Poggiassai 2004


In stock

Weight 1 kg

Lavish, Pepper, Perfectly Balanced, Red Fruit, Tobacco


25% Cabernet Sauvignon, 75% Sangiovese


Poggio Bonelli


Italy, Tuscany









A wine with great personality, intense ruby red in colour. The nose opens with a bouquet of red fruits, mushroom, tobacco, pepper and chocolate.

Soft on the palate, its texture is lavish and well-structured, rich in well-balanced tannins, never too exuberant in alcohol and freshness.

RECOMMENDED PAIRINGS: Grilled and roast red meat and medium to mature cheeses.


CHARACTERISTICS OF THE VINEYARDS: Hillside vineyard (300/320 meters above sea level ) facing south-west in the Chianti growing area.

WINE-MAKING PROCESS AND AGEING: Traditional, in stainless steel vats for 10 days at a controlled temperature (28-30 C), followed by maceration on the skins for about 20 days.

The wine remain for 16-18 months in small barrels of first passage, followed by 6 months in the bottle.

Poggio Bonelli

A property that was sought after by some of the most important Sienese families, Poggio Bonelli has belonged to numerous different families throughout the centuries. It was first owned by the Spennali family during the Middle Ages, and passed into the hands of the Piccolomini family in the second half of the 16th century. In the following century, probably for dynastic reasons, it became the property of the Landucci family; and at the beginning of the 21st century it came to belong to the Banca Monte Paschi di Siena, the most ancient Italian bank in the territory of Siena.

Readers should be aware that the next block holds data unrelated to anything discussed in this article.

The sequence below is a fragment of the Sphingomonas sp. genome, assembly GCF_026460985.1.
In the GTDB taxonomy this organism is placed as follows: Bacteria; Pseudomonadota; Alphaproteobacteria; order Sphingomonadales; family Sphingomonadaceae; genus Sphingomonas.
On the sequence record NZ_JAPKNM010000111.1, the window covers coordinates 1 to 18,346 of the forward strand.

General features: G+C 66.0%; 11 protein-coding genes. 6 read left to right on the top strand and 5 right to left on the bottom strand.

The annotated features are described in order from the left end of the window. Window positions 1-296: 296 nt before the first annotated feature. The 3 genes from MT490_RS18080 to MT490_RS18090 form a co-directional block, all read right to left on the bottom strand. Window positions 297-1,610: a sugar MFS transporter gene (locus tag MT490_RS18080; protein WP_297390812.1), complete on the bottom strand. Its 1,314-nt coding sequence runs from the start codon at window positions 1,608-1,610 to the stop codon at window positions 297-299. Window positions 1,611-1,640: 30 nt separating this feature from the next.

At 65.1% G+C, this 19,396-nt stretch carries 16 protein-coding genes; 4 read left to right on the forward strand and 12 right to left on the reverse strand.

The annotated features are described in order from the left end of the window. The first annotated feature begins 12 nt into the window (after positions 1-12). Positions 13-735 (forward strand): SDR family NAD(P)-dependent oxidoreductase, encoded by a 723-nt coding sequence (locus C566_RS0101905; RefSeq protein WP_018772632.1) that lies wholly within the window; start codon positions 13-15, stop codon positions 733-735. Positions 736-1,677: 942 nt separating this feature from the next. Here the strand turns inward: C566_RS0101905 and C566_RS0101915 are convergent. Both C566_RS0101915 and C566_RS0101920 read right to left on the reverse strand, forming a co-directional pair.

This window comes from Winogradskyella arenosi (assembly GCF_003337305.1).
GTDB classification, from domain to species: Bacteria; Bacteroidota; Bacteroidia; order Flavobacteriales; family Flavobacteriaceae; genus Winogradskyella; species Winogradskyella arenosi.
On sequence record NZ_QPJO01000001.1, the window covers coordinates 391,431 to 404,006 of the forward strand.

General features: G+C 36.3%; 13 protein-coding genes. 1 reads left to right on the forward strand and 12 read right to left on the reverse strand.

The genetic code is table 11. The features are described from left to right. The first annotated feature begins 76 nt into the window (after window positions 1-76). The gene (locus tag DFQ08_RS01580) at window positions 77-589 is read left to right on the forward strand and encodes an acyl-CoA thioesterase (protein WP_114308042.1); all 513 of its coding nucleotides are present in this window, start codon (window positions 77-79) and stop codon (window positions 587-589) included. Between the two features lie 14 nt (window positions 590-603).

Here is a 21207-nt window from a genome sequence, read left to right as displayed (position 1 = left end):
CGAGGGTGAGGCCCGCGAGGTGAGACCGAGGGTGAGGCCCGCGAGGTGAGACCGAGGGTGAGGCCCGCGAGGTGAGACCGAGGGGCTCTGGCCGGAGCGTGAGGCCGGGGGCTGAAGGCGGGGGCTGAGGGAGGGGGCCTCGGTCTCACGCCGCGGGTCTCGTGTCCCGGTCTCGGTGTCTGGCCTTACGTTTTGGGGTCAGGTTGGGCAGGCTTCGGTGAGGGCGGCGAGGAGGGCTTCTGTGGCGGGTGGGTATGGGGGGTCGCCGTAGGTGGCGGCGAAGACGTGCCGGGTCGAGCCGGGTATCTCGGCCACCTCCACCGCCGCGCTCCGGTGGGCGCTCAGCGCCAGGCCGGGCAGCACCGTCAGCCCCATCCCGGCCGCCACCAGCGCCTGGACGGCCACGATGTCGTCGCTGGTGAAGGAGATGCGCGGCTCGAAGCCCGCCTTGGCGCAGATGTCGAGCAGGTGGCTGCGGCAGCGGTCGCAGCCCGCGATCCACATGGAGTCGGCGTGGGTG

Today the wine estate is owned by the Banca Monte Paschi di Siena, which acts as shareholder, while the management is carried out by a team of professionals with long-standing experience in wine-making. The end result is a human, dynamic, and solid business.

Among the warm, typically Mediterranean Chianti hills and Crete Senesi plains, Castelnuovo Berardenga, site of the Poggio Bonelli Estate, is a place that guarantees its vines excellent breezes and the circulation of air that limits the risk of water stagnation and humidity. Here, the soil is very particular, so particular that it justifies the enormous heterogeneity of expression of grapes of the same variety on relatively close estates: a land of “transition’ between clayey, sandy soils (sea bottoms that rose to the surface during the Pliocene age) and non-typical Chianti ones (originated with the breakdown of rock).



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